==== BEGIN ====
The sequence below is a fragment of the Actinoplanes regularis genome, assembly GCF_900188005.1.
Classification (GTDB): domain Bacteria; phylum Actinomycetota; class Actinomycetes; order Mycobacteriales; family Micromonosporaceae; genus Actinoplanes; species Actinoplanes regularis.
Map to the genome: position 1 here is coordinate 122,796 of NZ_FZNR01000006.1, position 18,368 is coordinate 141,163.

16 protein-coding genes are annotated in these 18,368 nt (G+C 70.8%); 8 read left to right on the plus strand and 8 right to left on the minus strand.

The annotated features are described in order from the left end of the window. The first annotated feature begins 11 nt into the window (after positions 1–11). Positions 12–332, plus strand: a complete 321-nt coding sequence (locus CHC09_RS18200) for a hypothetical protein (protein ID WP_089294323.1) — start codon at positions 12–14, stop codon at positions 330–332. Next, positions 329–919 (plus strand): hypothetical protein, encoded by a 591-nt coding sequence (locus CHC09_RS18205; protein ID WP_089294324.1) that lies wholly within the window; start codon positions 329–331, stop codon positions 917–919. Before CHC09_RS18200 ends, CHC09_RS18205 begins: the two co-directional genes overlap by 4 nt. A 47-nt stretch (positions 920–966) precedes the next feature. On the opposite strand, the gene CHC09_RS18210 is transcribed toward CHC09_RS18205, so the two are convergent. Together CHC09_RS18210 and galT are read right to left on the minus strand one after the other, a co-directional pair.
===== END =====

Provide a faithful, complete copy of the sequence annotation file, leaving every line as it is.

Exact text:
The sequence below is a fragment of the Actinoplanes regularis genome, assembly GCF_900188005.1.
Classification (GTDB): domain Bacteria; phylum Actinomycetota; class Actinomycetes; order Mycobacteriales; family Micromonosporaceae; genus Actinoplanes; species Actinoplanes regularis.
Map to the genome: position 1 here is coordinate 122,796 of NZ_FZNR01000006.1, position 18,368 is coordinate 141,163.

16 protein-coding genes are annotated in these 18,368 nt (G+C 70.8%); 8 read left to right on the plus strand and 8 right to left on the minus strand.

The annotated features are described in order from the left end of the window. The first annotated feature begins 11 nt into the window (after positions 1–11). Positions 12–332, plus strand: a complete 321-nt coding sequence (locus CHC09_RS18200) for a hypothetical protein (protein ID WP_089294323.1) — start codon at positions 12–14, stop codon at positions 330–332. Next, positions 329–919 (plus strand): hypothetical protein, encoded by a 591-nt coding sequence (locus CHC09_RS18205; protein ID WP_089294324.1) that lies wholly within the window; start codon positions 329–331, stop codon positions 917–919. Before CHC09_RS18200 ends, CHC09_RS18205 begins: the two co-directional genes overlap by 4 nt. A 47-nt stretch (positions 920–966) precedes the next feature. On the opposite strand, the gene CHC09_RS18210 is transcribed toward CHC09_RS18205, so the two are convergent. Together CHC09_RS18210 and galT are read right to left on the minus strand one after the other, a co-directional pair.